As soon as Shelter-In-Place started, I understood: I needed to experience the world as bigger than what was contained inside the walls of my house. So I started sitting outside. The day it occurred to me that I could plunk an empty extra chair 8 feet away from where I sat on the front lawn, I made a sign and taped it to the chair.
The first potential sitters came in a trio; they strolled past and crossed the street, speaking a language I didn’t understand. They made it halfway down the next block, and then the woman turned and slowly walked back until she stood in front of the chair. She circled it, inspecting, touching, bending down, scrutinizing its legs. When she grasped both sides of the backrest, I suddenly realized that she thought I was giving the chair away.
“No!” I cried, waving my arms. “Not free! Sorry! Not free!”
She was not smiling as she walked away.
It only took a couple of days for me to realize that I didn’t really need people to actually sit in the empty chair. I felt better just making it clear to people that they were welcome to stop. A number of people would gesture at the chair and smile as they passed, and a few commented that maybe they’d stop another time.
My obsession with dogs makes it easy to start conversations as people pass by. Whenever I see a dog, it’s a Pavlovian response for the words “Hi, puppy!” or “What a good boy!” to pop out of my mouth, and sometimes that leads to human connection.
When a massive, energetic German shepherd pulled a couple down the sidewalk past my chair, I called out, “Look at that good dog!” The man and the woman looked at me instantly, both rolling their eyes, and the woman answered, shaking her head, “Yeah, well, you’d be surprised.” Then we traded stories of owning troubled dogs.
Another time, a guy walked by with a dog, and he was pushing a baby stroller.
“Oh my gosh, your dog is so beautiful!” I called out. Then I realized what a normal person would have said, so I added: “I’m sure your baby is beautiful, too, but I just couldn’t see.”
So—I love dogs.
I had noticed Oso before I knew what his name was. When teaching from home during the spring, I’d usually sit at the table in the front-corner room of our house, the room that is mostly floor-to-ceiling windows. While exhorting eight-year-olds to mute themselves, to pay attention to the geometry lesson, or to follow the directions for posting work in Google Classroom, I would strain to sound patient as I gazed at the world outside the windows. Late some mornings, after the disoriented skunk would scurry from under my car to the car across the street, I’d see them coming, a teenage boy holding a large puffball of a puppy.
The boy was thin, and the dog looked heavy. It had the huge telltale feet of a puppy that is growing into a massive animal. Why was he carrying the dog? Was the dog sick or injured? How does such a young pup get sick or injured?
Finally, the boy came by one early evening when I was sitting outside. He was wearing a mask, and already had his hand up to wave to me before I could wave at him. I spoke first.
“I’ve seen your dog before! How come you carry him sometimes?”
The skinny boy laughed.
“He’s LAZY. He’s such a lazy dog! A lot of times, he won’t walk. He just lays down until I carry him.”
My eyes turned to the fuzzy furball. As if on cue, he staggered across the grass, flopped onto his belly, and lay there, still.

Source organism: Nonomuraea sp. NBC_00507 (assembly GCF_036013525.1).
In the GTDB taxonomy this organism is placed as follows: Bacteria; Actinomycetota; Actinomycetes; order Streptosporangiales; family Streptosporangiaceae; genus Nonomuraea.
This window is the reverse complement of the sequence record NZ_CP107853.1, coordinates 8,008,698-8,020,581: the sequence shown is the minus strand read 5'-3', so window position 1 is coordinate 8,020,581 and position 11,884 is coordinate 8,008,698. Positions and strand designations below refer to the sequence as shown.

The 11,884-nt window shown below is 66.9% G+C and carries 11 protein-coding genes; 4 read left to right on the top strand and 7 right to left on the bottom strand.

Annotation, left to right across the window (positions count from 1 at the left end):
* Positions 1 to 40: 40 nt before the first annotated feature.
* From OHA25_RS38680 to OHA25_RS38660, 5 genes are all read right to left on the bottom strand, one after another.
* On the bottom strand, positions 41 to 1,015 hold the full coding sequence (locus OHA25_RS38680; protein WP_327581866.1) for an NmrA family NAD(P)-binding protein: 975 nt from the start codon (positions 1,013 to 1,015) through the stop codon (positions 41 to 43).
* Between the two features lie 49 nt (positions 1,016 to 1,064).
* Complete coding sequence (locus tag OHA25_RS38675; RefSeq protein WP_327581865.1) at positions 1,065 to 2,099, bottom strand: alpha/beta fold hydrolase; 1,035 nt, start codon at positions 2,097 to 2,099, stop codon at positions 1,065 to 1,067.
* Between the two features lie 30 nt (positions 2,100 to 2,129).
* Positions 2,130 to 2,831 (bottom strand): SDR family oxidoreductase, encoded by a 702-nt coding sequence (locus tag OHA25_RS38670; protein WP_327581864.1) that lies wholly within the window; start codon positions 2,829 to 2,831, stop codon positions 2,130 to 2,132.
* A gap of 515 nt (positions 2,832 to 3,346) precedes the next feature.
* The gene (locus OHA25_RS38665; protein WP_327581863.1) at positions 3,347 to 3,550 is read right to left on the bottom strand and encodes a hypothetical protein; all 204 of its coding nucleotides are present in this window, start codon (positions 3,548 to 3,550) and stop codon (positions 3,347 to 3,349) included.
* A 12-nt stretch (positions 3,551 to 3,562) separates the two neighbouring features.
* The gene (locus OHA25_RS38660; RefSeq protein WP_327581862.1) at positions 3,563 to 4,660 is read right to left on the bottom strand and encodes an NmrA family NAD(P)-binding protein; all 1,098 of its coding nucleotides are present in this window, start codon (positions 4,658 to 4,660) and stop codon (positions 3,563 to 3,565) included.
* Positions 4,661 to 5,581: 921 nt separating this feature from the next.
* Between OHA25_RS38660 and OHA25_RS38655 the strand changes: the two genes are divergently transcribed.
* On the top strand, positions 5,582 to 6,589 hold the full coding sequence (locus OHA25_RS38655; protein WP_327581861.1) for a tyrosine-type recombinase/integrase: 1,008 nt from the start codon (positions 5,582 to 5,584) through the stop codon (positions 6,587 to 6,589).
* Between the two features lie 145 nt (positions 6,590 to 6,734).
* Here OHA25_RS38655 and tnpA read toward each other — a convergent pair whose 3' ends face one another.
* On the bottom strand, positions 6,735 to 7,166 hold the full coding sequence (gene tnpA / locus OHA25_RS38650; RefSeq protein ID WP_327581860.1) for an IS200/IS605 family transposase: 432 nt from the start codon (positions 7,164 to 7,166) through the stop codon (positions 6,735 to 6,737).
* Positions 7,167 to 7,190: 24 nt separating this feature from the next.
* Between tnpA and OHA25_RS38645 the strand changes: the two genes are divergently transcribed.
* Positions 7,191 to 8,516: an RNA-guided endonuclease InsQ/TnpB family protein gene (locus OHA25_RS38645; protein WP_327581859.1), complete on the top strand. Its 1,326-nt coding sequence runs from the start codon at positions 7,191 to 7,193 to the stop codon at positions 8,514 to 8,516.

As the boy pulled in vain on the leash, he told me his name was José, and that his dog’s name was Oso.
“You know why I call him Oso?” he asked.
“It means ‘Bear,’ I know,” I said.
“Yeah, it’s because he looks like a bear, and because he’s lazy like a bear.” We laughed together as the dog wriggled on the grass, inching his way into the shade.
José told me that when he goes for a run and lets Oso off leash, the dog will run full speed alongside him, not the mark of a lazy dog.
“When he gets bigger, I want to have him on the leash when I am on the skateboard. Maybe he will pull me. But I know I can’t do that now. He’s too little, and it’s not good for him. He is not developed.”
He sounded pretty dog-knowledgeable and responsible for a kid. “How old are you?” I asked.
José told me he was fifteen, and dropped down to the grass to continue our talk.
I asked him if Spanish had been his first language, and when he affirmed that it was, I complimented his English.
“Oh, no, it’s not so good. But I am learning,” he said. “I came here when I was twelve.”
“What? You’ve only been speaking English for three years?”
“Yes. My cousin knows a lot, and he teaches me.”
“Does your cousin’s family live with you?”
He shook his head. “Actually, I live with them. My parents did not come. They are still in Mexico. With my little sister and my brother.”
There was a thud in my stomach. I wished I could reach out and hug this kid who lived so far from his parents.
From behind his mask, he talked more about Oso, and about his cousin’s other dog, Molly.
“Oso, he is so smart, but Molly, she is so good. He tries to boss her, but she doesn’t let him.” He giggled like a much younger child, and again, I felt the urge to hug him, a sad stand-in for the parents and grandparents who lived so far away, unable to reach him. But I couldn’t even do that.
After a while, he stood up, and began pulling at Oso’s leash again, the dog flattening himself stubbornly against the ground. Shaking his head and looking at me with laughing eyes, José reached down and heaved the large pup to his chest.
“You lazy dog,” he said. “Okay, I have to take him to the park before it’s too late.”
We waved good-bye, and I urged him to come back to chat again sometime. He promised he would, and as he started walking away, he set the chubby pup down and praised him for walking.
Adorable puppies always cause a little ache in my chest, and this one was no exception. But the bigger ache was for the brave young boy who walked by Oso’s side.